Peacekeeping: The Central African Republic And The Imperfect Solution


August 26, 2009: The CAR (Central African Republic) has a three year peace plan to demobilize up to 10,000 rebels, and turn them into productive civilians again. This is not without problems. For example, when rebels first arrived at a demobilization center near the Chad and Sudan border, tribal animosities led to renewed fighting. Kara tribesmen arrived at the center, and began shooting at Goula tribesmen. Both groups belonged to the UFDR rebels, but the Goula backed the peace deal, while some in the smaller Kara tribes did not. UN peacekeepers and still armed UFDR rebels, drove off the Kara, killing 25 of them. Several dozen people, including civilians caught in the crossfire, died.

The initial demobilization started on August 13th, and will go on for a month. This process is based on similar efforts, elsewhere in Africa, that have worked. A year ago, the CAR government worked out a peace deal with the two major rebel groups; the APRD (Popular Army for the Restoration of the Republic and Democracy) and the UFDR (Union of Democratic Forces for Unity). Both the CAR government and France saw that deal as a major step forward. The negotiations had been fostered by France and the United Nations.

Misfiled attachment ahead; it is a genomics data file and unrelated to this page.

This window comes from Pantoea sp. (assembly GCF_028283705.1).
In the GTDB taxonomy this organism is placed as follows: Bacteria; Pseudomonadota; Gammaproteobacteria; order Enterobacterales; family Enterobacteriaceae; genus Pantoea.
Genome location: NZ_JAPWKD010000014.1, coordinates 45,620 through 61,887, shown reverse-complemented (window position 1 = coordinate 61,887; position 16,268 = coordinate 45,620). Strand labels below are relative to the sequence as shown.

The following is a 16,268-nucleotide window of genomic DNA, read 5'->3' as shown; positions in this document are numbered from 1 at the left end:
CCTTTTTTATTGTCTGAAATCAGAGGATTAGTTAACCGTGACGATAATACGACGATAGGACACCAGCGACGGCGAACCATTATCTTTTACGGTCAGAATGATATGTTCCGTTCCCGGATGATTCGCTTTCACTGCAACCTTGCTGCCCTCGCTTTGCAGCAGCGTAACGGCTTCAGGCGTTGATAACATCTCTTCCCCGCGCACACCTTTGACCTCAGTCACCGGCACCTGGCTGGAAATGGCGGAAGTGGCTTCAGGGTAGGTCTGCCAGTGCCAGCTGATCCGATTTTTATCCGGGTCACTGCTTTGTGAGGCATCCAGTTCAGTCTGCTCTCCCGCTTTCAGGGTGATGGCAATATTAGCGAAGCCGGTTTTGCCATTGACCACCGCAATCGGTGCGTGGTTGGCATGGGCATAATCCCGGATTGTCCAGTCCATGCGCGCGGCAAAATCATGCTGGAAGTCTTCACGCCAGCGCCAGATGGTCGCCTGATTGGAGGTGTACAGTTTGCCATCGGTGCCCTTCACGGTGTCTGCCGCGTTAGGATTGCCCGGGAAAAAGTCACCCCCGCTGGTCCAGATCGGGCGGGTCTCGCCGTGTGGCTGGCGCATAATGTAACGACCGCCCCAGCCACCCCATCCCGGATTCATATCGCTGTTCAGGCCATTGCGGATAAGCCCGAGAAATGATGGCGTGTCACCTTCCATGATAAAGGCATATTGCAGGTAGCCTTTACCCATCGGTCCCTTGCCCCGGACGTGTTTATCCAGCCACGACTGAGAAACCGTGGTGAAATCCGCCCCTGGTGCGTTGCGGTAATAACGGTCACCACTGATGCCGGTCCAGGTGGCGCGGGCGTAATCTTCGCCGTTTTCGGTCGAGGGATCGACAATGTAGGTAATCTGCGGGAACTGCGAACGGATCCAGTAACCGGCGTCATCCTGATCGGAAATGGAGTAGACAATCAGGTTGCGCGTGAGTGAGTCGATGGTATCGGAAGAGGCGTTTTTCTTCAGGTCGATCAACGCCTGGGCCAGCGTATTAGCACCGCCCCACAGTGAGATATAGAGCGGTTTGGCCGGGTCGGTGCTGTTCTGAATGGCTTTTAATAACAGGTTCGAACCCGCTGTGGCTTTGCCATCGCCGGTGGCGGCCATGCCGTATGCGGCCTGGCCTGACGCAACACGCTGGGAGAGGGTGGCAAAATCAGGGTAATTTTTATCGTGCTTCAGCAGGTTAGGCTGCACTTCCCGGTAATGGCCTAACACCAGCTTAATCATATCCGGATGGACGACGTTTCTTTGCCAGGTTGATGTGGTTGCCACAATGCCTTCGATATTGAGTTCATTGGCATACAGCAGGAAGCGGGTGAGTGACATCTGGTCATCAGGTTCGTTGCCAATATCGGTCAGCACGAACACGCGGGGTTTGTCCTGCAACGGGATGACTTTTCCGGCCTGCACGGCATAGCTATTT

One big problem for the rebels was the amnesty agreement the government proposed. The APRD demanded a general amnesty and release of prisoners. They also wanted former rebels, who were not guilty of war crimes, offered jobs in the CAR Army. But the government does not want a lot of ex-rebels in the army.

The UN does not want Chad and Sudan 's Sahel War to expand into CAR. The Central African Republic's northern and north-eastern areas continue to be used by Chadian and Sudanese rebel groups as a route for moving personnel and equipment. While the APRD and the UFDR have been fighting an "intermittent insurgency" since 2003, the struggle had degenerated into banditry and tribal feuding. Of late, the rebel militias have devoted more of their time to fighting bandits, especially the ones coming from Chad and Sudan (who see the chaotic situation in CAR as an opportunity).

In other parts of the CAR, rebel groups have not made peace, and still skirmish with each other, and what passes for government security forces.





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